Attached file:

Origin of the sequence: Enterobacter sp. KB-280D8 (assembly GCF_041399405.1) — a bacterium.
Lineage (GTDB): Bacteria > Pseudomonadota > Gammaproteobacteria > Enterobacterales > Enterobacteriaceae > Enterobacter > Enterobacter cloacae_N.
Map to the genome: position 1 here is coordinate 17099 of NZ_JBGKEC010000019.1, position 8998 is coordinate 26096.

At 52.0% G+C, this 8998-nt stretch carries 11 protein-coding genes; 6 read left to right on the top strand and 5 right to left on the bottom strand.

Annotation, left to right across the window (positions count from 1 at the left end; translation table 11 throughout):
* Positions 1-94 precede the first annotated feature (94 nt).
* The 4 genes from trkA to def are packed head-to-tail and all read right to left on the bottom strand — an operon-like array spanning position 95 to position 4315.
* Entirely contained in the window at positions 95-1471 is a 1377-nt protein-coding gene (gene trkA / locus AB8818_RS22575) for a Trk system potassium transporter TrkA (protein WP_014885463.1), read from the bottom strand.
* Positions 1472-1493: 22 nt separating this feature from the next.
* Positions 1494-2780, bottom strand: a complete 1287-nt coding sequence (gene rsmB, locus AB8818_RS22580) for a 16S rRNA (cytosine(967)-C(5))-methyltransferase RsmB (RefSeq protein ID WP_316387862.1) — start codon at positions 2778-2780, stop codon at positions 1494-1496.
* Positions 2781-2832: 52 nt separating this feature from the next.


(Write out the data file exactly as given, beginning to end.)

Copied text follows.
Origin of the sequence: Enterobacter sp. KB-280D8 (assembly GCF_041399405.1) — a bacterium.
Lineage (GTDB): Bacteria > Pseudomonadota > Gammaproteobacteria > Enterobacterales > Enterobacteriaceae > Enterobacter > Enterobacter cloacae_N.
Map to the genome: position 1 here is coordinate 17099 of NZ_JBGKEC010000019.1, position 8998 is coordinate 26096.

At 52.0% G+C, this 8998-nt stretch carries 11 protein-coding genes; 6 read left to right on the top strand and 5 right to left on the bottom strand.

Annotation, left to right across the window (positions count from 1 at the left end; translation table 11 throughout):
* Positions 1-94 precede the first annotated feature (94 nt).
* The 4 genes from trkA to def are packed head-to-tail and all read right to left on the bottom strand — an operon-like array spanning position 95 to position 4315.
* Entirely contained in the window at positions 95-1471 is a 1377-nt protein-coding gene (gene trkA / locus AB8818_RS22575) for a Trk system potassium transporter TrkA (protein WP_014885463.1), read from the bottom strand.
* Positions 1472-1493: 22 nt separating this feature from the next.
* Positions 1494-2780, bottom strand: a complete 1287-nt coding sequence (gene rsmB, locus AB8818_RS22580) for a 16S rRNA (cytosine(967)-C(5))-methyltransferase RsmB (RefSeq protein ID WP_316387862.1) — start codon at positions 2778-2780, stop codon at positions 1494-1496.
* Positions 2781-2832: 52 nt separating this feature from the next.